Oh, poor girl, yeah.

But the other thing I want to mention that navigation was that my wife’s grandfather, my grandfather in law, was a First World War navigator on a Handley Page bomber. These things had an 80-foot wingspan. They were enormous. But you talk about your primitive navigation, it was mostly . . . we actually have, we actually have his notebook from when he was at navigation school, and he was like one of the top-ranking students when he was in the navigation school in the Royal Air Force. But a lot of it went down to was, “Do you recognize that church steeple over there on the horizon?”

Right.

’Cause that’s the target, right?

Yeah, absolutely.

So, that was interesting.

Yeah. So, by the time World War Two had rolled around, they had very, very basic radio navigation available. But what they would do is, they would call on the radio to a station and get a ping and then the navigator would plot the information that they got from that ping and then just triangulate their position from there. And then, they used a lot of dead reckoning, which, you know, that’s just following, you know, flying this direction over the map for a given period of time should put us here if we maintain a constant speed. And yeah, it was just it was insane. I’ll take my GPS, thank you very much.

I always found the word “dead” in dead reckoning to be a little alarming.

It’s slightly ominous for sure, especially when we’re talking about dead reckoning into combat. Right.

So, you sort of talked about where the idea for Minds of Men came from, and you gave a hint of it. But do you want to give a bit more of a synopsis of it and then we’ll talk about it?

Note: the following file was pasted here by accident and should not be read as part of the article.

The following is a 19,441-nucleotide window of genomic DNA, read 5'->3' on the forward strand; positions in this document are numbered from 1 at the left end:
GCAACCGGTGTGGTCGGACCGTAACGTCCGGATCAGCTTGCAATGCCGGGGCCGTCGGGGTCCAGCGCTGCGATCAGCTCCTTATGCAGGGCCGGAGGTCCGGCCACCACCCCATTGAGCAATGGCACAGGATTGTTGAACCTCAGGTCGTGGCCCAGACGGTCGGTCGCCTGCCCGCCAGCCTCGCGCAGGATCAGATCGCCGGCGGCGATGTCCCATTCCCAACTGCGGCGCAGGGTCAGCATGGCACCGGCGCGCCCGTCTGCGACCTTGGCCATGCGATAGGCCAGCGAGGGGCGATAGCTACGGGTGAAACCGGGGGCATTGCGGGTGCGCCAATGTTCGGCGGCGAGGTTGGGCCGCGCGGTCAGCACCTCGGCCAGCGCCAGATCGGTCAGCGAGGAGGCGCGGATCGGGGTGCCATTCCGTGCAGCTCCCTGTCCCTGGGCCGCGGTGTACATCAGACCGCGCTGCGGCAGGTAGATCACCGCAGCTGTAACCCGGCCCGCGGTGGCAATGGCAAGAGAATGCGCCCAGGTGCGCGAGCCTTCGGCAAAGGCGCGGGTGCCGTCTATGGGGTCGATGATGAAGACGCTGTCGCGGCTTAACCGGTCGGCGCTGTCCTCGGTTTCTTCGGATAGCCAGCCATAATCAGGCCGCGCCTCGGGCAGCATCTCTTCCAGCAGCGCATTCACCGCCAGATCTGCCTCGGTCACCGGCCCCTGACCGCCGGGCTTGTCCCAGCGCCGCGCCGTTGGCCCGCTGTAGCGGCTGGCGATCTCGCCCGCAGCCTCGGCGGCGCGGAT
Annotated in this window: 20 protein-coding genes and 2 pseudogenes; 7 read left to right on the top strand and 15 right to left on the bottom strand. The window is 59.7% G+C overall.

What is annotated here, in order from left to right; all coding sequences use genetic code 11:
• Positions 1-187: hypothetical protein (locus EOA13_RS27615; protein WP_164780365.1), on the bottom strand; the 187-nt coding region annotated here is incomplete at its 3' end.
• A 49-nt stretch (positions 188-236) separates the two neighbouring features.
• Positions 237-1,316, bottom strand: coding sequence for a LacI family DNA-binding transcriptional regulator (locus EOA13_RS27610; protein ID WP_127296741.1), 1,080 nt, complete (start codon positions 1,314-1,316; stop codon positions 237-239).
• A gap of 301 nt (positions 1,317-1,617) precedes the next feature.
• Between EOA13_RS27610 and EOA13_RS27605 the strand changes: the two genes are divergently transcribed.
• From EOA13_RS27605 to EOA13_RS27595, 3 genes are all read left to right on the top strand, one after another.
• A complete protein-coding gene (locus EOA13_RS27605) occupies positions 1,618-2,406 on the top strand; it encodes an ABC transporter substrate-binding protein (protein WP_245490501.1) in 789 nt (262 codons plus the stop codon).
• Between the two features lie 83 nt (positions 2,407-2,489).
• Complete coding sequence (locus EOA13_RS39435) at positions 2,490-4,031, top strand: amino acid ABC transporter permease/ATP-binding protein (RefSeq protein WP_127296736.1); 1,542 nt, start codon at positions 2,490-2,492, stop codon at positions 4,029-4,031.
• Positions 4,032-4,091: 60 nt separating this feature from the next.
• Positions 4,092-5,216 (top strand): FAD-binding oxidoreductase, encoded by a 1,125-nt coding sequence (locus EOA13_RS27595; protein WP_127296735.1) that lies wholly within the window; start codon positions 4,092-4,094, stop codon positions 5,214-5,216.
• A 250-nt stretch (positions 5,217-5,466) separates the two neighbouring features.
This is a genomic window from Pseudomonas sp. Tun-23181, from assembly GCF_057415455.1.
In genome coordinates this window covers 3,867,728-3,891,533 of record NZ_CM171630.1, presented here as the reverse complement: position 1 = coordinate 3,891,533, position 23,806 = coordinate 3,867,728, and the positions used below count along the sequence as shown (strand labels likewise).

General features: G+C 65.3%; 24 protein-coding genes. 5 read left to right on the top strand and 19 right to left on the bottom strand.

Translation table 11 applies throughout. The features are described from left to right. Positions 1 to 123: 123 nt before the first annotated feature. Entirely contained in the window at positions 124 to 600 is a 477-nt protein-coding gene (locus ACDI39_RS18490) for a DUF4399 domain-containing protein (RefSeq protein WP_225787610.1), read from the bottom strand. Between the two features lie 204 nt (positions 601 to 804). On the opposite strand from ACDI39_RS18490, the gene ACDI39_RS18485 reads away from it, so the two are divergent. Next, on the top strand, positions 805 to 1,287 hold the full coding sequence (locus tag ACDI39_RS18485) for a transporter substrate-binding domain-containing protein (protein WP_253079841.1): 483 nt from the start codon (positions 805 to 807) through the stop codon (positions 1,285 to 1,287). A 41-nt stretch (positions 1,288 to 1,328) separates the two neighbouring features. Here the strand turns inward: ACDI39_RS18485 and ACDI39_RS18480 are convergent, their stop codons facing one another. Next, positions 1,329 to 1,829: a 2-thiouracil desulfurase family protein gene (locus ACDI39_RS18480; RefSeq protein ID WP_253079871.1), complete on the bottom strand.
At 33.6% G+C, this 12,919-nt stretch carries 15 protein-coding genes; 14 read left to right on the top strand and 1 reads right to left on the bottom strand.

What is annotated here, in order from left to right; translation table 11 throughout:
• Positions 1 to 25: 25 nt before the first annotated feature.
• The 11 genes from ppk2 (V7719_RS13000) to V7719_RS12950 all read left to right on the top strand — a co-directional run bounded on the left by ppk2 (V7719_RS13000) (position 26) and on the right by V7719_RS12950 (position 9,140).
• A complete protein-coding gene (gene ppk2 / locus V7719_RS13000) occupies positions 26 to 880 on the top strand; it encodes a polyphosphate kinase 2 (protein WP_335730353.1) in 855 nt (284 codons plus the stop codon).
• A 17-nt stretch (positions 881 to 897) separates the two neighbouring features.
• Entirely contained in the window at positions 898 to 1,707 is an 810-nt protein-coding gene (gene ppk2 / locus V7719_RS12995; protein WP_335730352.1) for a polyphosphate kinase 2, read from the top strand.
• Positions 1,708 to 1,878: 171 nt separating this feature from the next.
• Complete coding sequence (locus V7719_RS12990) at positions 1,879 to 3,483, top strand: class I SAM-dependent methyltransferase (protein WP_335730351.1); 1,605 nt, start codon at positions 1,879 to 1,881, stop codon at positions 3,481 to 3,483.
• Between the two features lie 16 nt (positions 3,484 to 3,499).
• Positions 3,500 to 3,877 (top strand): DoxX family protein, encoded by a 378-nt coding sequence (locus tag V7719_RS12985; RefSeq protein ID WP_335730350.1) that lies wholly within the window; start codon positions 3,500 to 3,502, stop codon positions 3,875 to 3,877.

Yeah, so the synopsis of Minds of Men is, essentially, it’s 1943 and 8th Air Force bombers are flying out of England and they’re, you know, they’re just getting their lunch eaten by the Luftwaffe fighters because they didn’t have a long-range fighter escort that had the capability to take them all the way to their target and back. So, they were particularly vulnerable during, you know, during part of their sortie. And their loss rates were just incredible and staggering, if you actually go and read those numbers and think about, you know, how many men that represents. And in this, like I said, in this world, some women—and they’re all women because I’m sorry, I’m sexist—but some women have the ability to create psychic connections with other people and communicate with them telepathically. And one of these Air Force generals knows about it because his wife is one of these women. So they end up, you know, doing a super-secret recruiting drive, essentially, and come up with 20 women powerful enough to do this job, who end up flying with these bomber crews out of England, helping them to maintain closer formation, better formation integrity, helping them to respond quicker to, you know, threats and things like that. And that ups their success rate, but at what kind of cost, right? Because now, these women are not only experiencing the hell of warfare for themselves, but they’re experiencing it tenfold because they’re experiencing it through the minds of each of their crew members, too. And then, of course, as is every aircrew member’s nightmare, you know, at some point the main character gets shot down. And so now, she’s stuck in occupied Europe, you know, with her surviving crew, trying to find her surviving crew members from the crash. And they’re having to escape and evade their way through occupied Europe, all while being chased by . . . because it turns out that the Germans have psychics, too. So, there’s a team of German Fallschirmjäger and a psychic woman who is pursuing them.